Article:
Distinguishing haplogroups from each otherDetermining your haplogroup is not a streightforward task. There may also be some uncertainty connected to your reported haplogroup from the DNA testing lab. I have taken the liberty to repost parts of a letter originally written by DNA guru Prof. Bryan Sykes, Ph.D. In his letter, Dr. Sykes explains the process of distinguishing haplogroup U4 (Ulrike) from haplogroup H (Helena). As we learn more about these markers, we're better able to sort people into groupings. The letter is quite technical:
From: "Annie, The WritingTeacher"
Subject: [DNA] Letter to me from Bryan Sykes on distinguishing H from U4 with 356
Date: Thu, 05 Sep 2002 09:29:59 -0700
David tells me that on your original certificate, issued in August 2000, you were placed in the clan of Helena but that when you were sent a replacement you had become a daughter of Ulrike instead. Of course your actual DNA sequence hadn't changed, but the assignment of you clan had. It may help if I explain how that is done.
Clans are defined by a mixture of two sorts of genetic markers, the variants in the control region sequence and the variants at a number of other sites around the mtDNA molecule - now generally called SNPs (short for Single Nucleotide Polymorphisms). These are usually designated as +4643Rsa1 or +11329Alu1 etc as you have pointed out in your messages.
However, that would put the price to customers up hugely because each one of the SNPs had to be done separately - although I know that Oxford Ancestors are looking into offering this service.
But even that would not guarantee completely accurate assignment in every single case. Only sequencing the entire mtDNA circle of sixteen and a half thousand bases at astronomical cost would do that - though even that would not be any good unless you had at your fingertips a database of thousands of other complete sequences with which to compare it and only a handful have been completely sequenced to date. Also, as more work is reported, the evolutionary networks will change.
What I am getting at is that no system is foolproof. The Oxford Ancestors service, to keep it affordable, only sequences the control region. Then the sequence is compared to a database which holds other sequences which have been examined for SNP variants. If the customers control sequence matches up with one of these then it is assigned to the same clan. In other cases, where there is not an exact match, the database is searched for close matches or sites which are characteristic of particular clans. In the case of your sequence which has variants from the reference sequence at 189, 356, 362 (we delete the 16 prefix for HVS1) two of the three variants are quite unstable - that means they can mutate back and forth. Position 189 is one of the least stable of all and 362 is not very far behind. Position 356 is far more stable and is also characteristic of clade U4, whose clan mother is Ulrike. However, it is not completely stable and does crop up in other clans - one of which is Helena.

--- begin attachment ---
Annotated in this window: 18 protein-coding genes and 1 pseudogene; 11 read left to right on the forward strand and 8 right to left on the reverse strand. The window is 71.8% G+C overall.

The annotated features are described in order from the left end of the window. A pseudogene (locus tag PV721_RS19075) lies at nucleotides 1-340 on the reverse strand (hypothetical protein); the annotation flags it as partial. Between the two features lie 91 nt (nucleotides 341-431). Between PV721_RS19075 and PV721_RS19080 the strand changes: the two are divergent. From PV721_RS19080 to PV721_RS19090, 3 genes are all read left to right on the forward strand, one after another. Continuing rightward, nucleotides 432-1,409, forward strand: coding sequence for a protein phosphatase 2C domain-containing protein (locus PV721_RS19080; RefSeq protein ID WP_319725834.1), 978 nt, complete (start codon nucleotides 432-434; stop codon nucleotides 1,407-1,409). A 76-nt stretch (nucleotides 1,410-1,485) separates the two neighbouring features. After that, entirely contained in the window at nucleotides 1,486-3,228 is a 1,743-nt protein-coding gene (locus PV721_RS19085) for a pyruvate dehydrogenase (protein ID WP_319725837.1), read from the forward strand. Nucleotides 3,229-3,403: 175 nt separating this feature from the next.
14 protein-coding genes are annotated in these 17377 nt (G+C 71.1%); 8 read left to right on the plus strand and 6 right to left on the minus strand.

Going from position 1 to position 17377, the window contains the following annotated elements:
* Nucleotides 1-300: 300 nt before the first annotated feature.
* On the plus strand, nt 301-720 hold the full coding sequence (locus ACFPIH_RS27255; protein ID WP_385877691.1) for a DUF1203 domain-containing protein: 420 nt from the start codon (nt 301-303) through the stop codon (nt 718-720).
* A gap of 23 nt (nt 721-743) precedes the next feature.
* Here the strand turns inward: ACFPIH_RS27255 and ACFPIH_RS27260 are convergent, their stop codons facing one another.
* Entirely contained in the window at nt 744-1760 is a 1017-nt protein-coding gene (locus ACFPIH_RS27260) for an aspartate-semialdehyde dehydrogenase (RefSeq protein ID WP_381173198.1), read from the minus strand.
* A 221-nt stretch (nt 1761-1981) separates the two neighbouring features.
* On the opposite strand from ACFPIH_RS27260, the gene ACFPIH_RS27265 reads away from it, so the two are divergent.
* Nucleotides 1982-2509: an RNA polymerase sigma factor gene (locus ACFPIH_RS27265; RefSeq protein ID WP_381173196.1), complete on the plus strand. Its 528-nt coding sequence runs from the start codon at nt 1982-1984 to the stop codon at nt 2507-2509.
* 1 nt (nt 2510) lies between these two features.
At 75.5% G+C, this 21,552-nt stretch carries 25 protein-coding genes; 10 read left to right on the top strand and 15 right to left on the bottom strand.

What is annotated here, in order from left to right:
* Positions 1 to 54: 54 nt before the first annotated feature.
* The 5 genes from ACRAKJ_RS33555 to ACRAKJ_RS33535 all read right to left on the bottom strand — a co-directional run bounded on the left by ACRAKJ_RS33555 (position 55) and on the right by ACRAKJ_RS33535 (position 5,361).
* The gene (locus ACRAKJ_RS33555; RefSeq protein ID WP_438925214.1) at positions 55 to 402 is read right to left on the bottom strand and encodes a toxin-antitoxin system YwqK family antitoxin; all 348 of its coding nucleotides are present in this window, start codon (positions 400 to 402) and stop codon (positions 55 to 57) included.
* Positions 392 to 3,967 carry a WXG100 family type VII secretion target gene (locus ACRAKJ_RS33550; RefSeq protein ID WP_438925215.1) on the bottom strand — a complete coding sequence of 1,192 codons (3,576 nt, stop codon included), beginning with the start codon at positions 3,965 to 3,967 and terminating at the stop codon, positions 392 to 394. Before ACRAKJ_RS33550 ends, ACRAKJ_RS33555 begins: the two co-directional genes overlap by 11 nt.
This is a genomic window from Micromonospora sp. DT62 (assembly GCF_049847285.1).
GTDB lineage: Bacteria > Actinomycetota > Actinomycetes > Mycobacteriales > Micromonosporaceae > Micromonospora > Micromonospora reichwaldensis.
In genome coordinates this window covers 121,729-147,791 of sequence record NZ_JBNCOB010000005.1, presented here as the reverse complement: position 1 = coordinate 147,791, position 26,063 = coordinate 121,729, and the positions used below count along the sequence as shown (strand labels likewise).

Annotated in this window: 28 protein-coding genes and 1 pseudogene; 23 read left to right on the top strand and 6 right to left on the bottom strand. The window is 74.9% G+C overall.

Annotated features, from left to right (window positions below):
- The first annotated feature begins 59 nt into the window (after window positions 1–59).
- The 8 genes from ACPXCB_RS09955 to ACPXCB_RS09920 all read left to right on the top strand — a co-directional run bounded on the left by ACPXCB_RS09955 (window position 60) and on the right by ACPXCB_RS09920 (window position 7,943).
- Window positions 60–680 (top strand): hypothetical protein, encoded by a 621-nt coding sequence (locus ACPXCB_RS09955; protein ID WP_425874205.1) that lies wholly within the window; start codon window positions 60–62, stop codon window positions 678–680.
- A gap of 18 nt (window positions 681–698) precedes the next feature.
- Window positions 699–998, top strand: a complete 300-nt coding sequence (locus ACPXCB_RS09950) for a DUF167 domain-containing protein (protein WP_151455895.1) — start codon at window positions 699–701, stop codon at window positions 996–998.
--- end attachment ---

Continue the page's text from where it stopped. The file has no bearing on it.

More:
So the sequence 189, 356, 362 could be in the clan of Ulrike mutating at the unstable positions 189 and 362 away from the U4 root sequence of 356. Or it could be in the clan of Helena with a rare variant at 356 taking it away from 189, 362. One way of telling the two apart is to look at the variant at 073. This is actually in HVSII and not HVSI and that was a source of confusion in some of the email exchanges I have read. Oxford Ancestors doesn't do the 073 test, as you know, so the sequence was assigned on the balance of probabilities to Ulrike. I have now had a chance to compare the sequence to some new research data of my own from Britain in which we did do the 073 test and found five exact matches which carry A at 073, indicative of clade H. So I think you are probably correct and are indeed a daughter of Helena rather than Ulrike. This means that the mutation at 356 would have occurred on a Helena background rather than the 189 and 362 variants occurring on a Ulrike background.
That might explain why you were originally issued with a Helena certificate in August 2000. At that time, the service was being sent out from my laboratory before Oxford Ancestors acquired its own premises. That means that whoever did that first assignment, and it may well have been me, did recognize the ambiguous nature of the 356 mutation in that particular sequence but that piece of information was not properly transferred to the new set-up - and that is my fault.
I must thank you for clarifying the assignment of this particular sequence. It is a changing field and your observation has helped it move on one more stage further. I am sure Dr Ashworth will want to issue a new Helena certificate. And of course, I hope you are pleased to have moved back to your original clan.
Bryan Sykes MA PhD DSc
Professor of Human Genetics University of Oxford
Link to original Usenet posting.